Firms active in California’s electronics recycling program increasingly turned to landfill disposal for CRT material in 2016.
According to data supplied by the California Department of Resources Recycling and Recovery (CalRecycle), over 77 million pounds of CRT glass were handled by program participants in 2016 and 45 percent of that total – nearly 35 million pounds – went directly to disposal sites. Only 3.5 million pounds went to traditional recycling outlets, and much of the remaining glass went to intermediate processing facilities in California.
“Disposal has become the primary disposition from CRT glass generated in California due to a combination of changes in markets and strict California hazardous waste rules,” Jeff Hunts, the program’s manager, told E-Scrap News. “In the end, it’s an economic determination by the processor/generator as to where the CRT glass (compliantly) goes.”
Under California’s program, recycling companies are reimbursed by the state once they’ve provided documentation that glass has moved to a compliant downstream outlet. The state currently pays 19 cents per pound for collection, consolidation and transportation of electronics. For those services plus receipt, processing and disposition, it pays 49 cents per pound.
The program is funded by fees consumers pay when they buy new electronics.
Disposal on the rise
Traditionally, glass could be sent to an established recycling outlet or an intermediary processor. Emergency regulations first passed in August 2015, however, also allow the landfilling of CRT glass as a third option for program participants to pursue in order to be reimbursed for their work.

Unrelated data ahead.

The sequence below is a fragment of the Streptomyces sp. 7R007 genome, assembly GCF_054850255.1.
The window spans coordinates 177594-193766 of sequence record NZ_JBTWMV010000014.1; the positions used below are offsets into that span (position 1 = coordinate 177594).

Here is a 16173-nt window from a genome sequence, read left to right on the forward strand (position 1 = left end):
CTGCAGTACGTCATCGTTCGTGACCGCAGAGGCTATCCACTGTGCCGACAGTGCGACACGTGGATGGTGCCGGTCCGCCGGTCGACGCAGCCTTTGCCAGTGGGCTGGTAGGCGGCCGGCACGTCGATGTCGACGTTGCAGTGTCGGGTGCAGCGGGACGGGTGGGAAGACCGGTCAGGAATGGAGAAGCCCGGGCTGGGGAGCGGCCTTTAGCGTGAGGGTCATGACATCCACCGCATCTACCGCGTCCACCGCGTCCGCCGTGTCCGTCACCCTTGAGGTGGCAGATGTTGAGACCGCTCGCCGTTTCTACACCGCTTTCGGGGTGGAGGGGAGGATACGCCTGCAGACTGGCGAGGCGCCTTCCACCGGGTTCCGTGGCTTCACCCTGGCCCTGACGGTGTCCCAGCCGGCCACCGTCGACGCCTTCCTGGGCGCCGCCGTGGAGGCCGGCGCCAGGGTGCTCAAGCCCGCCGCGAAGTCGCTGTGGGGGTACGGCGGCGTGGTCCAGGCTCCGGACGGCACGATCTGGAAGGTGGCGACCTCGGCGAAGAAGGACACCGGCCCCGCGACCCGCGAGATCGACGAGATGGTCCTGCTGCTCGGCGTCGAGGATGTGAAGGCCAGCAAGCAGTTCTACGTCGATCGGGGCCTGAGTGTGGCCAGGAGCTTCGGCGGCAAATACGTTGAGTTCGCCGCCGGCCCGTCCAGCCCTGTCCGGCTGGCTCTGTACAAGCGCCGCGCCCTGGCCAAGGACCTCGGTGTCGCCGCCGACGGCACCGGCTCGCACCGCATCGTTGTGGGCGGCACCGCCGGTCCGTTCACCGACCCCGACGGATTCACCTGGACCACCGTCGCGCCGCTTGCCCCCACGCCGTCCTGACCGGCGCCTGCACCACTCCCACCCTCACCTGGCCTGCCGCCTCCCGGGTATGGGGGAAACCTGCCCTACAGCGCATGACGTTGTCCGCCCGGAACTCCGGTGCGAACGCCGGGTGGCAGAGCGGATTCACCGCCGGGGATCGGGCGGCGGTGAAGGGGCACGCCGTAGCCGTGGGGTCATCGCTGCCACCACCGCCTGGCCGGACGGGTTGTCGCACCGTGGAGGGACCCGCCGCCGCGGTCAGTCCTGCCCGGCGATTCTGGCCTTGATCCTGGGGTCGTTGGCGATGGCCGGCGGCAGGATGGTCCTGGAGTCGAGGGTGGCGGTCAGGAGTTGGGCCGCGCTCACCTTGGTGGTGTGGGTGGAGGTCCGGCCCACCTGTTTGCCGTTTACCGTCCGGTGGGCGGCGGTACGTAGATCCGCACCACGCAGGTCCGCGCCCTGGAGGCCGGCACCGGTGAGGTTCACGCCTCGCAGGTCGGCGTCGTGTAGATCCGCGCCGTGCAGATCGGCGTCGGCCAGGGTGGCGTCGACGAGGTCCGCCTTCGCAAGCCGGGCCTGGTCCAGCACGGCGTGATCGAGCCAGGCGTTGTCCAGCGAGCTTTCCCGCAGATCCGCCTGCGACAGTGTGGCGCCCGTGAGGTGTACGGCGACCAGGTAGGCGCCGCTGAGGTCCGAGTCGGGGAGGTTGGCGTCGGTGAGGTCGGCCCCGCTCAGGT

Regulations currently allow non-leaded CRT panel glass to be sent to inert and municipal solid waste landfills, while leaded CRT funnel glass is permitted to go to hazardous waste sites.
Boise, Idaho-based U.S. Ecology, which has a hazardous waste landfill in the Los Angeles area, was the most popular disposal outlet during the year, receiving nearly 17 million pounds of CRT glass from recycling companies in the California program. CRT glass was also disposed of at a number of additional landfills, including those operated by Waste Management and Clean Harbors.
Meanwhile, regulations currently limit companies handling CRT glass to one of two traditional recycling outlets: lead smelters or CRT manufacturers. And CalRecycle’s Hunts says neither option has been much of a draw of late.
“California processors generally do not have access to, or are unwilling to send glass to, Videocon, the only CRT manufacturer, [and] lead smelting access is limited,” Hunts said.
Recycling a fading option?
In all of 2016, Videocon, once the most popular downstream outlet for California’s abundant stream of glass, received just 11 shipments of CRT glass. The Indian technology company received a total of 465,864 pounds of glass from California, with nearly all of the shipments occurring during a brief period in June.
Videocon’s operational status has been up in the air in recent years. E-Scrap News first reported the firm had shut down its furnaces in Bharuch, India for maintenance in October 2015 before briefly turning them back on in 2016. Hunts did not have any official update on the operation.
Smelters, meanwhile, provided limited relief for firms looking to divert CRT glass, data shows.
Missouri-based Doe Run received 712,708 pounds, while Canada’s Glencore received 453,387 pounds. A Korean smelting outlet new to the U.S. CRT glass market, Korea Zinc, received 1,916,588 pounds of CRT glass in late 2016 from one California supplier.
Glass that did not go to either traditional recycling outlets or disposal sites was typically sent to a handful of intermediary processors in the state capable of breaking, cleaning and testing CRT glass, according to Hunts. State regulations do not require those firms to report on where CRT glass is ultimately sent for disposal or recycling.
Hunts also noted firms have thus far only tentatively explored alternative recycling outlets beyond smelting or CRT manufacturing. Using an alternative outlet, such as the tile manufacturing business operated by Camacho in Spain, would require state approval.
“The optics of disposal in a program that was seemingly enacted to promote recycling can be challenging,” Hunts said. “CRT glass is just one of several treatment residuals that have encountered market complications. Factor in regulatory limitations, and compliant recycling markets may be out of reach regardless of how much money is thrown at the issue.”